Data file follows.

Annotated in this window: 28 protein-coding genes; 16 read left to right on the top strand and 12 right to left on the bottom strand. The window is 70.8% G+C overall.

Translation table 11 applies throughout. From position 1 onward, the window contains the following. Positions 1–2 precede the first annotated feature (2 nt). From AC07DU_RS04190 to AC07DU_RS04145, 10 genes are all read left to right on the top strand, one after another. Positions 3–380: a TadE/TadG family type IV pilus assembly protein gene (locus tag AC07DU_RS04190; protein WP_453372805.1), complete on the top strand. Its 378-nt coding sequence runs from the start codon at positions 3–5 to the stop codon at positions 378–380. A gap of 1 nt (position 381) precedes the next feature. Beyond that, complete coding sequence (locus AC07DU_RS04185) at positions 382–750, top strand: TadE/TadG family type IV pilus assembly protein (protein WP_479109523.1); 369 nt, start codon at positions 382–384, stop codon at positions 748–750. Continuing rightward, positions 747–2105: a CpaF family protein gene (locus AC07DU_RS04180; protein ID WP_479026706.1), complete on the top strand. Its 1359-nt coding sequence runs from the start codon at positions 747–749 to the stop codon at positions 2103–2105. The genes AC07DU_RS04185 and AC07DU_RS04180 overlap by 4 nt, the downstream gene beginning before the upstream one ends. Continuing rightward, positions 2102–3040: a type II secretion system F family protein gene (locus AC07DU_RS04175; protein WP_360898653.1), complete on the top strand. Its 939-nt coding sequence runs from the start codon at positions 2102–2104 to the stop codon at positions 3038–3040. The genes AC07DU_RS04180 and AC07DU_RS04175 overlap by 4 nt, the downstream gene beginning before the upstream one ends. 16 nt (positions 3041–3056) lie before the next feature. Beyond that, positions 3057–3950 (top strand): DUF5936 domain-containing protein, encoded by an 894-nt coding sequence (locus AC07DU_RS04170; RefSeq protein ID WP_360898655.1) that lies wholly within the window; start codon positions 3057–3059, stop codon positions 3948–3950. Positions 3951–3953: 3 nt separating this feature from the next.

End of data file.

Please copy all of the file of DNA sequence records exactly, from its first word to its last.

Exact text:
Annotated in this window: 28 protein-coding genes; 16 read left to right on the top strand and 12 right to left on the bottom strand. The window is 70.8% G+C overall.

Translation table 11 applies throughout. From position 1 onward, the window contains the following. Positions 1–2 precede the first annotated feature (2 nt). From AC07DU_RS04190 to AC07DU_RS04145, 10 genes are all read left to right on the top strand, one after another. Positions 3–380: a TadE/TadG family type IV pilus assembly protein gene (locus tag AC07DU_RS04190; protein WP_453372805.1), complete on the top strand. Its 378-nt coding sequence runs from the start codon at positions 3–5 to the stop codon at positions 378–380. A gap of 1 nt (position 381) precedes the next feature. Beyond that, complete coding sequence (locus AC07DU_RS04185) at positions 382–750, top strand: TadE/TadG family type IV pilus assembly protein (protein WP_479109523.1); 369 nt, start codon at positions 382–384, stop codon at positions 748–750. Continuing rightward, positions 747–2105: a CpaF family protein gene (locus AC07DU_RS04180; protein ID WP_479026706.1), complete on the top strand. Its 1359-nt coding sequence runs from the start codon at positions 747–749 to the stop codon at positions 2103–2105. The genes AC07DU_RS04185 and AC07DU_RS04180 overlap by 4 nt, the downstream gene beginning before the upstream one ends. Continuing rightward, positions 2102–3040: a type II secretion system F family protein gene (locus AC07DU_RS04175; protein WP_360898653.1), complete on the top strand. Its 939-nt coding sequence runs from the start codon at positions 2102–2104 to the stop codon at positions 3038–3040. The genes AC07DU_RS04180 and AC07DU_RS04175 overlap by 4 nt, the downstream gene beginning before the upstream one ends. 16 nt (positions 3041–3056) lie before the next feature. Beyond that, positions 3057–3950 (top strand): DUF5936 domain-containing protein, encoded by an 894-nt coding sequence (locus AC07DU_RS04170; RefSeq protein ID WP_360898655.1) that lies wholly within the window; start codon positions 3057–3059, stop codon positions 3948–3950. Positions 3951–3953: 3 nt separating this feature from the next.